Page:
The authors of one study concluded that of four executive functions, verbal fluency was the best indicator of the processes involved in regulating emotions. Participants in this study included a small control group (n=17) and people with Frontotemporal Lobar Degeneration and Alzheimer’s disease. They used the startle response as a proxy measure of emotional regulation although ecologically, emotions are regulated in various sometimes complex scenarios which can involve more than one emotion. Therefore the generalisability of such results is complex itself (Gyurak et al, 2009). Using Diffuse Tensor Imaging, a group in America have identified pathways in humans between the amygdala and the mid-fusiform gyrus as well as the hippocampus and the mid-fusiform gyrus which potentially explains the findings of some fMRI studies in which subjects were presented with emotionally valued stimuli (Smith et al, 2009). In another study serum antibodies against ABeta (IgM) did not significantly discriminate between people with Alzheimer’s disease and people with mild cognitive impairment or healthy controls (Marcello et al, 2009). An American team has taken MRI images from the Alzheimer’s Disease Neuroimaging Initiative and developed a pattern classifier that discriminates people with Alzheimer’s disease from controls and then applied this to longitudinal data from the Baltimore longitudinal study of ageing neuroimaging study. The authors go on to suggest that this method can be successfully used to discriminate controls that will go on to develop cognitive decline from those that will not (Davatzikos et al, 2009). A group from Pennsylvania have used MRI volumetric data to examine neuropsychological correlates and the findings were in keeping with the literature including dysexecutive function related to bilateral prefrontal cortical atrophy. Interestingly the authors also found evidence to support the concept of ” double dissociation” (Listerud et al, 2009). In a post-mortem study of 10 cases of post-encephalitic parkinsonism there was found to be an absence of alpha synuclein deposits (Jellinger, 2009). In a survey of memory clinics in Australia, the researchers found that Alzheimer’s Disease and mild cognitive impairment were the most common diagnoses (Woodward and Woodward, 2009). A small study showed no evidence of impaired cerebral autoregulation in people with Alzheimer’s Disease compared to controls although there was evidence of increased blood pressure variability (Claassen et al, 2009). White matter hyperintensity scores were found to be inversely correlated with performance on a Korean version of the MMSE and the CDR in a structural MRI study of 142 patients with Alzheimer’s Disease (Heo et al, 2009).
In the KAME project, 1836 people with a mean age of 71.8 years were followed-up and there was found to be a significant association between rapidly declining BMI or higher baseline BMI and subsequent development of dementia (Hughes et al, 2009). Early insulin response to a glucose challenge was significantly associated with conversion to dementia in this prospective cohort study (Rönnemaa et al, 2009). A further clarification of the clinical subtypes of frontotemporal lobar degeneration (FTLD) has been published in a study which included 39 people with tau positive FTLD. Among the findings, the researchers found that type I in which there was a progressive non-fluent was associated with neuronal cytoplasmic inclusions and dystrophic neurites (Josephs et al, 2009). Performance on a colour discrimination task was found to be inversely correlated with MMSE scores in this cross-sectional comparison of 20 people with Alzheimer’s disease compared to controls (Salamone et al, 2009). A review paper looked at the role of disordered proteins in dementia (Raychaudhuri et al, 2009). GluR1/2 antigen reactive antibodies were found to be associated with a paraneoplastic limbic encephalitis and thought to mediate their action through AMPA receptors (Lai et al, 2009). Dysexecutive MCI and amnestic MCI could be distinguished by patterns of brain atrophy in one study (Pa et al, 2009). Rivastigmine was found to be associated with no significant decrease in white matter volume over a 20-week period in one report (Venneri et al, 2009). An EEG study provided evidence that thalamocortical circuit functioning discriminated people who did and did not convert to dementia (Cantero et al, 2009). The researchers in one study found that the clock drawing test was a useful additional measure for discriminating between people with Alzheimer’s Disease and Parkinson’s Disease with Dementia (Saka and Elibol, 2009).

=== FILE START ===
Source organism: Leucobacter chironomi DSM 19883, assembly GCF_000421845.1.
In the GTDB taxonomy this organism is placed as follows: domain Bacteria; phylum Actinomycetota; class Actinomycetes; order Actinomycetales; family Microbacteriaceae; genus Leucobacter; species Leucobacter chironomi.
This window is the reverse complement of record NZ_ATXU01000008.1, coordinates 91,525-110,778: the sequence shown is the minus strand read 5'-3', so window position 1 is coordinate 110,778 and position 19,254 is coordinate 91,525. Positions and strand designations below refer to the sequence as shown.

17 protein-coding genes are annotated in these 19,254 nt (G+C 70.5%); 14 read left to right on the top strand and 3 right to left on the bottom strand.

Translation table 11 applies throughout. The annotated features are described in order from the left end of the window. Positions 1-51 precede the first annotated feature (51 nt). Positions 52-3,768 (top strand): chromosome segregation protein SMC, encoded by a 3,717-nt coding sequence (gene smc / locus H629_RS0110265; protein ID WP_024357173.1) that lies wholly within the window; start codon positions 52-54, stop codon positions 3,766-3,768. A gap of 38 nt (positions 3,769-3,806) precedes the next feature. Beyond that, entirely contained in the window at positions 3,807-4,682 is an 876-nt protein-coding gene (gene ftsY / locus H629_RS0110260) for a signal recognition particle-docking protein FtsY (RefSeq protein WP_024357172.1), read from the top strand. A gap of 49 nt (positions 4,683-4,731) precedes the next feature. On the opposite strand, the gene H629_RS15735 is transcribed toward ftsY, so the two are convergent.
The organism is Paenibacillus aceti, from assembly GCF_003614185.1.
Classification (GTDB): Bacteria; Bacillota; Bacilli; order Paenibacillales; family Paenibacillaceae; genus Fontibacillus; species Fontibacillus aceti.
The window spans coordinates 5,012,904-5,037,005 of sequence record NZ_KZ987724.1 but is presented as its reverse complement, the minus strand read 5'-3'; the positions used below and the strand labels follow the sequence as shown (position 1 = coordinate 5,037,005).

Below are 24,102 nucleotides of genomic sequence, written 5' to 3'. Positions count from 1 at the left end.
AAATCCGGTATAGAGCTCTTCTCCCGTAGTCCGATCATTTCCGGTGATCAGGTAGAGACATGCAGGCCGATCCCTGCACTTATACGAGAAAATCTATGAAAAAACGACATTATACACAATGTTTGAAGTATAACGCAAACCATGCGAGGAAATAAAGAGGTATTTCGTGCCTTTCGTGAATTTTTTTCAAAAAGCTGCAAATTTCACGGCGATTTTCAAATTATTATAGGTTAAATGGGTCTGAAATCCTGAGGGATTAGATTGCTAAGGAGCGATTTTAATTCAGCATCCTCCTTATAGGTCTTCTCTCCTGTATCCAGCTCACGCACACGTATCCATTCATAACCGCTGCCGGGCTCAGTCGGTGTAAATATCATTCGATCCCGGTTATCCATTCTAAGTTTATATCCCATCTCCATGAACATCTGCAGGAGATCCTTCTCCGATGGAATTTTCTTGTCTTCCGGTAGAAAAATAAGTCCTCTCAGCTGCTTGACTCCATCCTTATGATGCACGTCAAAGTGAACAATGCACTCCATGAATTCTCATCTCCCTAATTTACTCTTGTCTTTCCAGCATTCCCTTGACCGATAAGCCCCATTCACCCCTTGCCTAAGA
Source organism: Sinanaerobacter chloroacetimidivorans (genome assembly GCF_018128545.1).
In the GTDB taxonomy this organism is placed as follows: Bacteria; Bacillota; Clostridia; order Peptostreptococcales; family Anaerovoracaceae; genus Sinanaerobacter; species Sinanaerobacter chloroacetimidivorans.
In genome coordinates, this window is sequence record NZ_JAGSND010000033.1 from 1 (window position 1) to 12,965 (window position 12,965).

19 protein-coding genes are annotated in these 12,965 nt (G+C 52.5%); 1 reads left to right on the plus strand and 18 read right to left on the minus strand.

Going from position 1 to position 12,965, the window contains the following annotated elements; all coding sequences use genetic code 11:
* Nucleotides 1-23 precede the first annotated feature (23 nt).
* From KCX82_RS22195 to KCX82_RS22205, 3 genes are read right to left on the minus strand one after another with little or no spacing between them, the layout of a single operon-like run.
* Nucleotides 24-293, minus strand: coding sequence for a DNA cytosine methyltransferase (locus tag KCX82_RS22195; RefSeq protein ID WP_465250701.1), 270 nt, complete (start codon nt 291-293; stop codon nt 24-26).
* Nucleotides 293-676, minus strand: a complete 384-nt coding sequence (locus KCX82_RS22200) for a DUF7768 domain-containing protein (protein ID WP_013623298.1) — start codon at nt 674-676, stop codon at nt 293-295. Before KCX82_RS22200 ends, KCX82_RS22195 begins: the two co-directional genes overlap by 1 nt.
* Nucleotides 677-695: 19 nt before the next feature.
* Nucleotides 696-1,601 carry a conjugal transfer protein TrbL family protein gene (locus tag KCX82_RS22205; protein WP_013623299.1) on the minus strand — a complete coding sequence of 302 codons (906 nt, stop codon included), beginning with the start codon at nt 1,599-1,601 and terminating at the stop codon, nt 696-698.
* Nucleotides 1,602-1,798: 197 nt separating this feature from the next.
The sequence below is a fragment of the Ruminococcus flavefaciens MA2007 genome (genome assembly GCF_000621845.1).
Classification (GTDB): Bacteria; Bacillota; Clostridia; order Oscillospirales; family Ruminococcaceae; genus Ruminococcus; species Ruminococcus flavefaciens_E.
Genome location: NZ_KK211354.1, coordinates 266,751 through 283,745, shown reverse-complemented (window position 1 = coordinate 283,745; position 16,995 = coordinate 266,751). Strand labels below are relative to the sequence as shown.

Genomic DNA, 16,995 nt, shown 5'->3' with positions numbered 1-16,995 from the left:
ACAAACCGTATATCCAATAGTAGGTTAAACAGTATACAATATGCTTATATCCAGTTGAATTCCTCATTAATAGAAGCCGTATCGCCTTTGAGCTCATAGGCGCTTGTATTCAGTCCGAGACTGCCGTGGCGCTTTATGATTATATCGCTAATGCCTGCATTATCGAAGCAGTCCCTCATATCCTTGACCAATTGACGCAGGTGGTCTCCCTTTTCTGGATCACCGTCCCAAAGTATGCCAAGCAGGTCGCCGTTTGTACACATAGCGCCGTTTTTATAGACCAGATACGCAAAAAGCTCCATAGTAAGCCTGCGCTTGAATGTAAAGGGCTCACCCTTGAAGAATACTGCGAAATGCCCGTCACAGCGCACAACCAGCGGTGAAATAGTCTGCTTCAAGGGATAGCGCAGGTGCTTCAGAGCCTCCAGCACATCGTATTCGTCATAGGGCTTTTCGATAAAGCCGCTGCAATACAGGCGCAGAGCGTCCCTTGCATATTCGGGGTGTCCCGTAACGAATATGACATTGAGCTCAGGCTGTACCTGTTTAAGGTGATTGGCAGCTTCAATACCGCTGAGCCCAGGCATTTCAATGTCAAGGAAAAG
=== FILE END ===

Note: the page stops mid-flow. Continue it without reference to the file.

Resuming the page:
Research in Mood Disorders
The authors of a prospective cohort study in general practice found that screening for depression was not effective as of the initial 1687 participants, only 17 were initiated on treatment (Baas et al, 2009). In an imaging study (1.5T MRI) that compared 26 people with Bipolar I disorder with first-episode psychosis with 26 controls it was found that the people with Bipolar Disorder and first episode psychosis had reduced grey matter volume in a subregion of the Anterior Cingulate Cortex (Fornito et al, 2009).
131 services providing alternatives to acute psychiatric units were characterised in one study (Johnson et al, 2009). The Norwegian study combining data on over four million prescriptions of psychotropic medication with general practitioner identified 705230 people taking at least one psychotropic medication. This represented just over 15 per cent of the population. 2.4% were prescribed antipsychotics. The mean annual drug volume peaked in those aged 40 to 59 while four hypnotics it continued to increase. Interestingly 80% of the psychotropic drug volume was prescribed by General Practitioners (Kjosavik et al, 2009). Greater purpose in life were significantly associated with a reduction in all causes of mortality in a community study of elderly people (n=1238)(Boyle et al, 2009).